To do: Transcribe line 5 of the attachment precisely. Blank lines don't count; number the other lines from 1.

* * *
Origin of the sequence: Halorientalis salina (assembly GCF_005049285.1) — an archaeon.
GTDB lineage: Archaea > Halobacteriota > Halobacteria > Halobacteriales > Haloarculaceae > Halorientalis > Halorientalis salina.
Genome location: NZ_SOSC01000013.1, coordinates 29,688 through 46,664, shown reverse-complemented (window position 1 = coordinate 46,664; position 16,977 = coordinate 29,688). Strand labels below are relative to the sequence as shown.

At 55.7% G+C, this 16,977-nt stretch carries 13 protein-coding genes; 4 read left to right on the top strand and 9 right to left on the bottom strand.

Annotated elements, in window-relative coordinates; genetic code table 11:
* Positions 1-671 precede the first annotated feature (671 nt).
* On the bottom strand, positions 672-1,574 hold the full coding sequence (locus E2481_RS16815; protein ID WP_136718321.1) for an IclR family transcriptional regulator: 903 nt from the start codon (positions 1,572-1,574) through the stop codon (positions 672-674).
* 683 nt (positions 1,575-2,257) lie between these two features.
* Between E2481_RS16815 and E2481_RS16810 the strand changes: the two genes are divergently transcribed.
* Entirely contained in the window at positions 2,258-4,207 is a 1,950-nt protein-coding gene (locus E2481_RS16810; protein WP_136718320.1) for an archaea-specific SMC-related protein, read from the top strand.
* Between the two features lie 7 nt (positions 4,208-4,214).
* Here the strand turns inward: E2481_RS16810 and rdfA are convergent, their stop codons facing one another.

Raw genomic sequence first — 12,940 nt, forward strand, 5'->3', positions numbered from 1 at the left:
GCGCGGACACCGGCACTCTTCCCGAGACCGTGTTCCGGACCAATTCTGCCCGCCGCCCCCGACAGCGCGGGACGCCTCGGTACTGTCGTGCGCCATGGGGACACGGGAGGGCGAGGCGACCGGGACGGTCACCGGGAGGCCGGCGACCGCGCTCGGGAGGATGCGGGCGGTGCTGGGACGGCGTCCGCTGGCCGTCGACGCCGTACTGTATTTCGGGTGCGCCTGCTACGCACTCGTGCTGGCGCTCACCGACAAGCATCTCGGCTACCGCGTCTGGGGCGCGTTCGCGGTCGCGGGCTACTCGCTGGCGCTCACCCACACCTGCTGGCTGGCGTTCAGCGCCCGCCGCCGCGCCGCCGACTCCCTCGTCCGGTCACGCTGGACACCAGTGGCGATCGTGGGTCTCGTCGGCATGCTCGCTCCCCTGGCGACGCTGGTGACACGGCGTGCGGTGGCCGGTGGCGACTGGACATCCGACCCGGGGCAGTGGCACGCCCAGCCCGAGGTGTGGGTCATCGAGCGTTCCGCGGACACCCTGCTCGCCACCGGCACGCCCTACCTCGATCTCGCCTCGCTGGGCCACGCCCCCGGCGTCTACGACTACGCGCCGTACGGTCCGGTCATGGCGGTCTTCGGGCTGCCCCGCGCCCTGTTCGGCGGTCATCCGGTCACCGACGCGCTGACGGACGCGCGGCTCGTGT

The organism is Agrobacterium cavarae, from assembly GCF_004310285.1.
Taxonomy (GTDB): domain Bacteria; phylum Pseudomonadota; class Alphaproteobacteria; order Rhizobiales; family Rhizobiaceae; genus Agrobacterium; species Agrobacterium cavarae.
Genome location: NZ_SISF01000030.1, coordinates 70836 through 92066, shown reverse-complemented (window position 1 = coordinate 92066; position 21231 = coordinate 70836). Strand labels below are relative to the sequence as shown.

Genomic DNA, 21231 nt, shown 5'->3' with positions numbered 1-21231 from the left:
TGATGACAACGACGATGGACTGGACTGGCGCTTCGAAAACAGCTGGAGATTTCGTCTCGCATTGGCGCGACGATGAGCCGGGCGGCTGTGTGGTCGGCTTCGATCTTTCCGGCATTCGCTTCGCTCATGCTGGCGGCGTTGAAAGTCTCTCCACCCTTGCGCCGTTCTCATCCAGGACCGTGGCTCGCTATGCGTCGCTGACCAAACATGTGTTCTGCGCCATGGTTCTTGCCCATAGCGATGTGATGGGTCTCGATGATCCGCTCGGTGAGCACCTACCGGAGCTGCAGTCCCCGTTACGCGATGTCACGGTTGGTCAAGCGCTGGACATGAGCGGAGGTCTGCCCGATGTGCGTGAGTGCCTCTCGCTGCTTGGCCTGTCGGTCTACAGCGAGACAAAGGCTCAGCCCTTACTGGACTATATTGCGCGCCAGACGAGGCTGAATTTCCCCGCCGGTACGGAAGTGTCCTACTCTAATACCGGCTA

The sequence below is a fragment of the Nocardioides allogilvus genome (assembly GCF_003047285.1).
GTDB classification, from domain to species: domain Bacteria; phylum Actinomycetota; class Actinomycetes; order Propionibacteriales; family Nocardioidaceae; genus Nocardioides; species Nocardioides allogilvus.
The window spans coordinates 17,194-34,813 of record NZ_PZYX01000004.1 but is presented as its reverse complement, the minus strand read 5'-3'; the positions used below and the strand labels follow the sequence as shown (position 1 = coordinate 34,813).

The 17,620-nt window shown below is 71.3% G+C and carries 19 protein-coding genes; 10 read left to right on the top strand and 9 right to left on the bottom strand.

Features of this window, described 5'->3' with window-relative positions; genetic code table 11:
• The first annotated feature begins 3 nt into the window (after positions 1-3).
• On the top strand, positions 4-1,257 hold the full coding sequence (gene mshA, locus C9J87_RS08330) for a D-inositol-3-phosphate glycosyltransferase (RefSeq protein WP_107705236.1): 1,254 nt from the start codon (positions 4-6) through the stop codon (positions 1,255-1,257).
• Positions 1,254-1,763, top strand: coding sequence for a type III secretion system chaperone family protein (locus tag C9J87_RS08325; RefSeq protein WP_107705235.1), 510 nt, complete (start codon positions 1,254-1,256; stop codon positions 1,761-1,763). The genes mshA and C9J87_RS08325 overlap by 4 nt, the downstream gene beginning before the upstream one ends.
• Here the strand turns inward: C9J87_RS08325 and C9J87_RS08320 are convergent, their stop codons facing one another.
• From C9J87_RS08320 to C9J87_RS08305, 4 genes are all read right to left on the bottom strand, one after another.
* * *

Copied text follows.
Annotated elements, in window-relative coordinates; genetic code table 11: